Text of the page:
The Australian Ballet’s Sylvia is imbued with a sense of fun from the narrative down to the buzz of the Corps de Ballet.
Ako Kondo and Kevin Jackson in Sylvia. Image: Jeff Busby.
The posters around town might lead you to think Stanton Welch’s Sylvia follows the adventures of one bold heroine, but you’d be wrong. This production is actually an epic tale of three strong and unique women: Artemis, Psyche and Sylvia.
Set against an Ancient Greek backdrop, these women face trials and tribulations to be with the ones they love. From deceit to trickery to travels through the underworld, there is nothing these women can’t overcome. Welch has, despite a traditional fairytale ending, radically reinterpreted Sylvia so that these female characters can be centre stage.
Welch proves himself to be a masterful storyteller with three tales told concurrently in just one production. More importantly, he nurtures the three women’s multifaceted nature as his choreography creates dialogue through movement. This is particularly the case in the smaller, quieter moments which allow the unique quirks of Artemis, Psyche and Sylvia to come to the fore.
However, it is the dancers that flesh out these moments and give them life. Robyn Hendricks as Artemis, Benedicte Bemet as Psyche and Ako Kondo as Syliva deliver exceptional performances. Kondo affirms her place as one of the most transformative artists at The Australian Ballet and Hendricks’s delivery shows surprising maturity – communicating a plethora of emotions in one look.
It is thanks to her performance that Artemis’s storyline feels like the emotional core of the production. However, as the rapid pacing and experimental storytelling style take time to get used to, the connection between the characters in her arc aren’t given space to develop, so Artemis’ journey doesn’t pull on the heartstrings as much as it has the potential to.
The rapid pacing puts the audience on an enthralling treadmill where the action never stops. This is made possible by the use of beautiful projections, against a minimalist Aegean-inspired set, that enable speed-of-light transitions between each story. But with the ability to use limitless backdrops, the sense of place for each story is at times lost, making it harder to ease into the production’s rhythm of switching between stories.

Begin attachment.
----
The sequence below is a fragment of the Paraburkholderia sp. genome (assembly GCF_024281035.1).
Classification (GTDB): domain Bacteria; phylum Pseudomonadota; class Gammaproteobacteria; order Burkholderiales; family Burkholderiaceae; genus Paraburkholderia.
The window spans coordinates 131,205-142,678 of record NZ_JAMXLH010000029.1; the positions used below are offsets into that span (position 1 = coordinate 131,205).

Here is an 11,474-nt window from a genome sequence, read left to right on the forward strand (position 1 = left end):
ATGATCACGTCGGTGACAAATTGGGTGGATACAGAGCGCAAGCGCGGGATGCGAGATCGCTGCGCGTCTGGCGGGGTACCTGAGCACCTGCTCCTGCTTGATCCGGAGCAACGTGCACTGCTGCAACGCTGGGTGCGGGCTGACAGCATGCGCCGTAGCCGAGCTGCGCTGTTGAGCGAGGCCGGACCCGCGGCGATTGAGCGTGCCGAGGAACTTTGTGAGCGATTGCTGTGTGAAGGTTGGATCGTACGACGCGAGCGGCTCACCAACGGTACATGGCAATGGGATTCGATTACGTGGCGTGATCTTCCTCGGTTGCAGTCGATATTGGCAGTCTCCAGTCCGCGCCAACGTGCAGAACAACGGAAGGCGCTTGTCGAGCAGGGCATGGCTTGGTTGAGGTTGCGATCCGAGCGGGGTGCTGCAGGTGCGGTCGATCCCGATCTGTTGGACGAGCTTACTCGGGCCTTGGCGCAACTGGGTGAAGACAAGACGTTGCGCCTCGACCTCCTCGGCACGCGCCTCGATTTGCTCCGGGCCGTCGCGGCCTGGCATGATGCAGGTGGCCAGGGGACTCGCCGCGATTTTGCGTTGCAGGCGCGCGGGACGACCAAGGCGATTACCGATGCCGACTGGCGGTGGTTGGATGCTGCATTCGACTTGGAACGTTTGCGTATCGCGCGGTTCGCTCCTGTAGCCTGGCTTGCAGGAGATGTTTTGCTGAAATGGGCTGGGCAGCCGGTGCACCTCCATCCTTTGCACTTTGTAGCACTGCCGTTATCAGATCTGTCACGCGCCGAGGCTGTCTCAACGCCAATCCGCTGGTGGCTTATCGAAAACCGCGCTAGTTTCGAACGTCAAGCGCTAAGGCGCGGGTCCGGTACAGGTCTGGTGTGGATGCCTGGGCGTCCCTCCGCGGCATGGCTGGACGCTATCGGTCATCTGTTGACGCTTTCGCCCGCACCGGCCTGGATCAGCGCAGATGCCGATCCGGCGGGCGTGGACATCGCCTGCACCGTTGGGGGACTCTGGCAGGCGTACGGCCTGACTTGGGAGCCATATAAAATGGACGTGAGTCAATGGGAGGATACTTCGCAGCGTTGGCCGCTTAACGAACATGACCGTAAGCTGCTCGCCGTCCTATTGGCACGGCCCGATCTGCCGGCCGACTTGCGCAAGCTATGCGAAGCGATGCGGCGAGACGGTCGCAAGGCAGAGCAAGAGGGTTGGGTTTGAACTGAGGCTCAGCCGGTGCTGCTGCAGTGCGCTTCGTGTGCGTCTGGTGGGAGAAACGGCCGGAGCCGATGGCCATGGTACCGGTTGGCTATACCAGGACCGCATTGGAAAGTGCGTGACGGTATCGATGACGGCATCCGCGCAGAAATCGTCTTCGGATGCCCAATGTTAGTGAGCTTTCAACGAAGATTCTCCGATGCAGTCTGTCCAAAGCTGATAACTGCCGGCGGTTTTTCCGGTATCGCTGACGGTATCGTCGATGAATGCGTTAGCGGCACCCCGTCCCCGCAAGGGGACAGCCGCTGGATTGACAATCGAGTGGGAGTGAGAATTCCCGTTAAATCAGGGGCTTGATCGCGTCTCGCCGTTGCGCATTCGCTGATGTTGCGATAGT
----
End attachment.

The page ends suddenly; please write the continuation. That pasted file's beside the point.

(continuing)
Benedicte Bemet and artists of The Australian Ballet. Image: Jeff Busby.
This does little to dampen Sylvia’s engaging choreography and sense of unfettered fun. Welch captures the style of a romantic ballet while maintaining a sense of modernity. This results in a feast of utterly bewitching shapes and movement from start to finish.
There is a buzz across the whole cast but the Corps De Ballet are particularly electric. Kevin Jackson revels in the character of The Shepherd, youthful and trusting, and his chemistry with Kondo is a joy to watch. The Fauns, with their on and off homages to Nijinsky’s Afternoon of a Faun, are deliciously camp, and Marcus Morelli shines as Eros, impossibly deft and nimble as he flies across the stage.
This production is overwhelmingly delivered with a sense of fun, from Welch to the dancers to set and costumes. It doesn’t take itself too seriously – the pervading cheekiness and countless comedic moments are a testament to this.
Sylvia achieves everything it sets out to do; it is a joyous production that showcases exhilarating choreography and the exceptional talent of The Australian Ballet.
4 stars out of 5 ★★★★
A co-production between Houston Ballet and The Australian Ballet
Choreography: Stanton Welch
Staged by Louise Lester
Guest Repetiteur: Mark Kay
Set and costume design: Jérôme Kaplan
Lighting design: Lisa J. Pinkham
Projection design: Wendall K. Harrington
Cast list, Melbourne
31 August-10 September 2019
State Theatre, Arts Centre Melbourne VIC
Sydney Opera House: 8-23 November 2019
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